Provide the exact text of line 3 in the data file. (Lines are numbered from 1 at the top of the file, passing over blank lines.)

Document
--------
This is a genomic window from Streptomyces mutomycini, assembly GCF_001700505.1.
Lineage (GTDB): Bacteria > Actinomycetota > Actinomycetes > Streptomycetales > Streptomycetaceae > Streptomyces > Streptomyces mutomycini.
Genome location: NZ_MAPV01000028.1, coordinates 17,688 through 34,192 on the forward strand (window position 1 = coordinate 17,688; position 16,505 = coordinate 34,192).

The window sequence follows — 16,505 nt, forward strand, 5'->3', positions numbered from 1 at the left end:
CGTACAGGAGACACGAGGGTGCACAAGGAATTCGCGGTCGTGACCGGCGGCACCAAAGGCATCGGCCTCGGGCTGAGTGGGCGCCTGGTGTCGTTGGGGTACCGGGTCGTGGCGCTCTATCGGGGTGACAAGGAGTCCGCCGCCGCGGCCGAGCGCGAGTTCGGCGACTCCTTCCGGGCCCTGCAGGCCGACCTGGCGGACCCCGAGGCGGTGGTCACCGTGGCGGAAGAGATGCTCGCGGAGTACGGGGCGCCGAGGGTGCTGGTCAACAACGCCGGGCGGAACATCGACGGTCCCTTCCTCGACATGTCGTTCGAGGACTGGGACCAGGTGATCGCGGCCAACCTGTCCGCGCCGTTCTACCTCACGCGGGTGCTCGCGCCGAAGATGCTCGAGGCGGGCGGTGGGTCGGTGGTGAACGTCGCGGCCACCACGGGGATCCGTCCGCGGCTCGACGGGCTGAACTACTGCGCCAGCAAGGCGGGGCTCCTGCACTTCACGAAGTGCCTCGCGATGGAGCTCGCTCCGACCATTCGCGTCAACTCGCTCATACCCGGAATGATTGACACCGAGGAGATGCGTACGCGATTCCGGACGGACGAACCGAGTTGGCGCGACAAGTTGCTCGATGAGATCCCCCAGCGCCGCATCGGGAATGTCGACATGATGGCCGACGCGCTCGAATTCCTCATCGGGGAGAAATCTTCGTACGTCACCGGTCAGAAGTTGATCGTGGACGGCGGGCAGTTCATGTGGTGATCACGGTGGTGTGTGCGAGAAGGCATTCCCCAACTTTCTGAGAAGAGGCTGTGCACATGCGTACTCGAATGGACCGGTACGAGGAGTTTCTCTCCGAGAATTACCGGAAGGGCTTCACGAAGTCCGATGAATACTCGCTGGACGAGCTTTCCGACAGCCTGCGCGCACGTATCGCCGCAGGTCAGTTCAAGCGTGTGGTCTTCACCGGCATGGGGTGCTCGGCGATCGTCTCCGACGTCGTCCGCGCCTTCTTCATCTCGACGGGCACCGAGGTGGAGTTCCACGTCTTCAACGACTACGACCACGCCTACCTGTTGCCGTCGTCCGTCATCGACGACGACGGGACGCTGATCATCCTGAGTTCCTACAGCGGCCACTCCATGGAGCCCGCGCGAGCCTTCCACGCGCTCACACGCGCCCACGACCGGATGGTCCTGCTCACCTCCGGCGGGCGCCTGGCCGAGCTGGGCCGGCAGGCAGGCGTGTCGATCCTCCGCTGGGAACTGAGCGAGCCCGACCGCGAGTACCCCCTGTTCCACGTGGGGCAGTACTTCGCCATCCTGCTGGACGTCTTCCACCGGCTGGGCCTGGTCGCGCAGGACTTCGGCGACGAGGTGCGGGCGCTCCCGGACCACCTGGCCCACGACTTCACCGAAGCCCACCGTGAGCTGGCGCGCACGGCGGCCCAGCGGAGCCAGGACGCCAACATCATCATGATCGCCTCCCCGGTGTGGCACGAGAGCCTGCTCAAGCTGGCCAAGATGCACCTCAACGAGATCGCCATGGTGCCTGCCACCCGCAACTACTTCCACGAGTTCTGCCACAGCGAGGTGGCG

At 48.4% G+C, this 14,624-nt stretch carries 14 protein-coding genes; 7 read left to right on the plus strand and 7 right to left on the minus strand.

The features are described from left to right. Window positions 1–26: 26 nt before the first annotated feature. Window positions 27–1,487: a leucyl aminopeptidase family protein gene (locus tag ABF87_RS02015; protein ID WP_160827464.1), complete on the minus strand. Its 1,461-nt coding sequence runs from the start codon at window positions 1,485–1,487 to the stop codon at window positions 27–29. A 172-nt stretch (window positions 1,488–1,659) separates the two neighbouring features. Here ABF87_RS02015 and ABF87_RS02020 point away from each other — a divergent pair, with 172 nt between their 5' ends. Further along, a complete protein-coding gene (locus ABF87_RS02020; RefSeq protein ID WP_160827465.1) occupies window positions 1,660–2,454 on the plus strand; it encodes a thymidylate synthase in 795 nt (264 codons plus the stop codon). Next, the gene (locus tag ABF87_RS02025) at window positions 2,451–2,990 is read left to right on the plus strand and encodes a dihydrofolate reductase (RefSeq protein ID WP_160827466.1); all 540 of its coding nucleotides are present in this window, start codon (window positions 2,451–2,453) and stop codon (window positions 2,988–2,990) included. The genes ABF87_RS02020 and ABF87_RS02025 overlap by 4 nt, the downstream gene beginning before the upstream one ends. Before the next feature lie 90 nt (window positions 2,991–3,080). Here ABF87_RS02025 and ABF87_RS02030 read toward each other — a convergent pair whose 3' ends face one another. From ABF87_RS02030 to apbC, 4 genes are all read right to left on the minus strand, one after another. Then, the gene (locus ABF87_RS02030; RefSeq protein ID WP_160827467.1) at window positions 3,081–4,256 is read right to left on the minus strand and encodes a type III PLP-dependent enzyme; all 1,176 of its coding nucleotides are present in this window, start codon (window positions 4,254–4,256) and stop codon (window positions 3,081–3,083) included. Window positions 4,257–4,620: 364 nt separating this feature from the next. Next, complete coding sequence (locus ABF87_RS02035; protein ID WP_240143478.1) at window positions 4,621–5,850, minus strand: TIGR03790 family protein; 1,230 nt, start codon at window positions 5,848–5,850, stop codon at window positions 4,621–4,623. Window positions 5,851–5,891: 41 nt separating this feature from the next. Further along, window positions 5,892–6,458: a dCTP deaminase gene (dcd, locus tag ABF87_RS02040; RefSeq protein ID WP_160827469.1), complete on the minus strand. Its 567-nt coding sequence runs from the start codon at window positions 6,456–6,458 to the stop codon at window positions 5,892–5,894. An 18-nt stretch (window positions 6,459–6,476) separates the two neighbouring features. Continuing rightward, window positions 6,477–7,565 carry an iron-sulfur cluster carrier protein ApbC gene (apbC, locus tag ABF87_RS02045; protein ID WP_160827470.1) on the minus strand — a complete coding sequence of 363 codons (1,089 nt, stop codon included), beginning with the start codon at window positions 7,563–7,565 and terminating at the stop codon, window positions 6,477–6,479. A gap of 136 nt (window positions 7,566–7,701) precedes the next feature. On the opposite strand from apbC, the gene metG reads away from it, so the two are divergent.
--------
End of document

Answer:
Genome location: NZ_MAPV01000028.1, coordinates 17,688 through 34,192 on the forward strand (window position 1 = coordinate 17,688; position 16,505 = coordinate 34,192).